Rose Zhang caught everyone’s attention at the US Women’s Open.

Rose Zhang plays from the 14th hole in the second round of the PGA Women's Golf Championship, Friday, June 23, 2023, in Springfield, NJ. (AP Photo/Matt Rourke)

Rose Zhang plays from the 14th hole in the second round of the PGA Women’s Championship in June. The Irvine resident and two-time NCAA champion at Stanford finished eighth. (Matt Rourke/Associated Press)

Rose Zhang set the women’s course record at Pebble Beach, and it’s unlikely anyone would notice other than her local caddy, Stanford teammates, and college golfers.

Ten months later, Zhang was walking to Pebble Beach 17th Lawn with three US Open Women’s Tennis fans, and everyone turned to look.

And not just heads.

To her left were about three dozen US Open women’s champions posing for a group photo, some of them members of the World Golf Hall of Fame. If it had been anyone else, the laughter and chatter might have continued. Zhang forced them to at least look at her.

This is what Zhang, 20, an Irvine resident and Pacific Academy graduate, brings to this historic women’s tournament and possibly the LPGA tour. Having played two tournaments in her professional career, she now faces the biggest test in women’s golf and is already being talked about as much as anyone else at Pebble Beach.

Michelle Vee West was in this group. She bonded with Zhang to the point that someone suggested that the former child prodigy became Zhang’s mentor.

“She doesn’t need any mentors. She’s got it,” Wee West said. “She’s incredibly poised and has that inner confidence, that inner silent self-confidence that’s just incredible and she’s a real competitor. I am very excited about what she has already achieved in a few weeks as a professional and very excited to see what the future holds for her.”

Wee West knows what it’s like to walk into a room or walk across a golf course and everyone will notice. She was 14 when she shot 68 at the Sony Open PGA Tour and missed with one shot. She competed in LPGA competitions before she was old enough to drive. There was an element of jealousy over the corporate deals and media coverage that came her way.

Zhang attracted attention with her trophies. She won the U.S. Women’s Amateur and U.S. Junior Championships as well as back-to-back NCAA titles, the latter giving her 12 college titles in 20 starts. And on the biggest stage with network TV, she won the national women’s amateur tournament in Augusta.

And then she turned pro and beat a strong field at the Liberty National in her first start.

All of this can be hard to digest for someone who was still cleaning his dorm room at Stanford just over a month ago. Zhang seems different in many ways.

“The last month has been very crazy, hectic, but I’ve enjoyed every moment,” she said on Tuesday. “There’s a lot more attention, a lot more media, but that’s to be expected when you’re doing well and when you’re new trying to get out here and play your best. So I just took it easy.”

Rose Zhang watches her tee shot on the fifth hole during a practice round at Pebble Beach Golf Links on Tuesday.

Rose Zhang watches her tee shot on the fifth hole during a practice round at Pebble Beach Golf Links on Tuesday. (Darron Cummings/Associated Press)

She is one of the favorites for the US Women’s Open, which is held for the first time in Pebble Beach and finishes in prime time on the East Coast.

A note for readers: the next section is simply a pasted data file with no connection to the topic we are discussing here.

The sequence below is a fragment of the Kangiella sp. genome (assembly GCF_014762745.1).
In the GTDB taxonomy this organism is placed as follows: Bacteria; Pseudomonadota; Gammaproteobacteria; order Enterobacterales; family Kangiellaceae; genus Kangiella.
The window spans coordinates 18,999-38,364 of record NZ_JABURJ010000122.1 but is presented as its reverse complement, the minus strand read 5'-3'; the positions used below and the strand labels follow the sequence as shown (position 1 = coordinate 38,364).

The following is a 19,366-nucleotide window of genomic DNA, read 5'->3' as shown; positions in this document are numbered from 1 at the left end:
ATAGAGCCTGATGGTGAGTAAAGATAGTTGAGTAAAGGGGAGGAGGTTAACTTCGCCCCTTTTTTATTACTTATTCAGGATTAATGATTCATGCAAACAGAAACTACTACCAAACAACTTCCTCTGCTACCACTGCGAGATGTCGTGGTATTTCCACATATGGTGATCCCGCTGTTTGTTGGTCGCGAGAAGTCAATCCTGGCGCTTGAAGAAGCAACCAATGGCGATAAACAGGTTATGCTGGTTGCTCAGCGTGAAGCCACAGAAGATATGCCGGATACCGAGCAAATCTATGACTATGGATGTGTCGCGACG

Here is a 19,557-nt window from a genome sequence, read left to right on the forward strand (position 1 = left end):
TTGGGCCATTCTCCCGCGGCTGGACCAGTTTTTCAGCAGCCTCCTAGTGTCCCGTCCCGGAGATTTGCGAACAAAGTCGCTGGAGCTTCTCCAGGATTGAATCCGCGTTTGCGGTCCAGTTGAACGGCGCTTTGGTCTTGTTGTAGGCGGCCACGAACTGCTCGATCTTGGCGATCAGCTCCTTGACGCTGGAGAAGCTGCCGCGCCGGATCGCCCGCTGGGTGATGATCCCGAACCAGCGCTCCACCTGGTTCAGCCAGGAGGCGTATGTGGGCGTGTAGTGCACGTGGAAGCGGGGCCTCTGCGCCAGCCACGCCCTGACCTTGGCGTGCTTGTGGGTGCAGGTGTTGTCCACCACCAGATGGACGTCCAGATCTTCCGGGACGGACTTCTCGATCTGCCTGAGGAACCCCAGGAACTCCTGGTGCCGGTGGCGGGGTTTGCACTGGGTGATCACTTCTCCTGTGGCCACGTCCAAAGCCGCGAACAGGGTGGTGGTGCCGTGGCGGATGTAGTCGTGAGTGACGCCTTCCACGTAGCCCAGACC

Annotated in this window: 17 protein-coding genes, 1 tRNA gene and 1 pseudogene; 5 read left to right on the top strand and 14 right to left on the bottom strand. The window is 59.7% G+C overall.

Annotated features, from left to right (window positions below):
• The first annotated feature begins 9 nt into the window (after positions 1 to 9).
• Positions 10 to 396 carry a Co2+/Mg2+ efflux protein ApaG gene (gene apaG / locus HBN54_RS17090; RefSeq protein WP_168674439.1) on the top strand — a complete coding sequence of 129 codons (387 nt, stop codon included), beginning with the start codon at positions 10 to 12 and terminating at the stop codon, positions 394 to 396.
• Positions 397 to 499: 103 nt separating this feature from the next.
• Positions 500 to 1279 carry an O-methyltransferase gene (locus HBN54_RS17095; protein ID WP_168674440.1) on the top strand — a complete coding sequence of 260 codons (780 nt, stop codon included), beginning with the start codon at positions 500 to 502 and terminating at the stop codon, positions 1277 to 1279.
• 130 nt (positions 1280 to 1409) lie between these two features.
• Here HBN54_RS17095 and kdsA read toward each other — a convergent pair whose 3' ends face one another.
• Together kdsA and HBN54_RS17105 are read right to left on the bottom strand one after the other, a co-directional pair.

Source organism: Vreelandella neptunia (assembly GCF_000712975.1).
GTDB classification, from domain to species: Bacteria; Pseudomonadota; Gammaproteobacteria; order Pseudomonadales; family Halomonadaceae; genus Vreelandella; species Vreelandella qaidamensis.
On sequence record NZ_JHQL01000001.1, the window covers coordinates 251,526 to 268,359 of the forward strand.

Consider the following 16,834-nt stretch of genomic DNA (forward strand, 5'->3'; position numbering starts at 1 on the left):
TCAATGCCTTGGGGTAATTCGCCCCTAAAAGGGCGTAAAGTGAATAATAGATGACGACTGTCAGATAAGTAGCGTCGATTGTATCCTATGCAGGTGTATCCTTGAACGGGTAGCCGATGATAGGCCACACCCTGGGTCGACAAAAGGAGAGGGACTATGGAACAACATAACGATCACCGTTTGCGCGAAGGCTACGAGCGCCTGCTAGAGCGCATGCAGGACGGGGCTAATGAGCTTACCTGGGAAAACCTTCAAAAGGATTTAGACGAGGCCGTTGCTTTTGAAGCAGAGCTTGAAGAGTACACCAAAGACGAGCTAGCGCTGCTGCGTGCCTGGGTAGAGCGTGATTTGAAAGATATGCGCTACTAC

The transition from amateur to professional was facilitated by a new name, image, and likeness policy that allowed her to build relationships and close deals before making the move professionally. She kept her expectations to a minimum. And then she performed at a level that raised them higher.

Zhang followed that win at the Mizuho Americas Open, breaking away from the lead at the PGA Women’s Championship in Baltusrol before finishing in a tie for eighth place.

“I never expected to be in this position. Just being able to compete was incredible, sensual, and I feel like my game was on par with many of the pros and veterans here,” she said. “But it’s not what I expected.”

The US Women’s Open is the next big test for Zhang and everyone else. The green is already firm, even with a marine layer protecting it from the sun for two days of practice.

Pebble Beach is famous among the US Open courses and is the most recognizable in America outside of the Augusta National. It brought big moments like Tom Watson chip-in in 1982, Jack Nicklaus hit the pin 17 with 1 iron, Tiger Woods won by 15 shots in 2000.

Someone has a chance to cut another piece of history.

Jin Yong Ko, who last week broke the record for the most weeks by being number one in the Women’s World Rankings, was so excited to play at Pebble Beach that she arrived last week. She hasn’t won a major tournament since 2019 and is looking forward to the next one. So did Lydia Ko, who finished last year in first place and had a slow start by her standards.

Zhang knows Pebble from the Carmel Cup, a college tournament last September, when she scored 63 points in the second round, breaking Brittany Lincicom’s women’s record. This led Zhang and Cardinal to another victory.

As for this 63? She calls it blur and mentioned that she is on auto-pilot for a reason. It turned out that her caddy kept statistics, and only later Zhang realized that she had hit all 18 greens in the regulations.

“Now, as far as I remember, I didn’t take out the wedge,” Zhang said with a laugh.

This comes in handy at Pebble Beach, known for its tiny greenery with slopes that can range from subtle to rugged. The roughness is thick enough to cause problems. Wind forecast. Expect anything this week is a motto that has served Zhang well so far.

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This story originally appeared in the Los Angeles Times.

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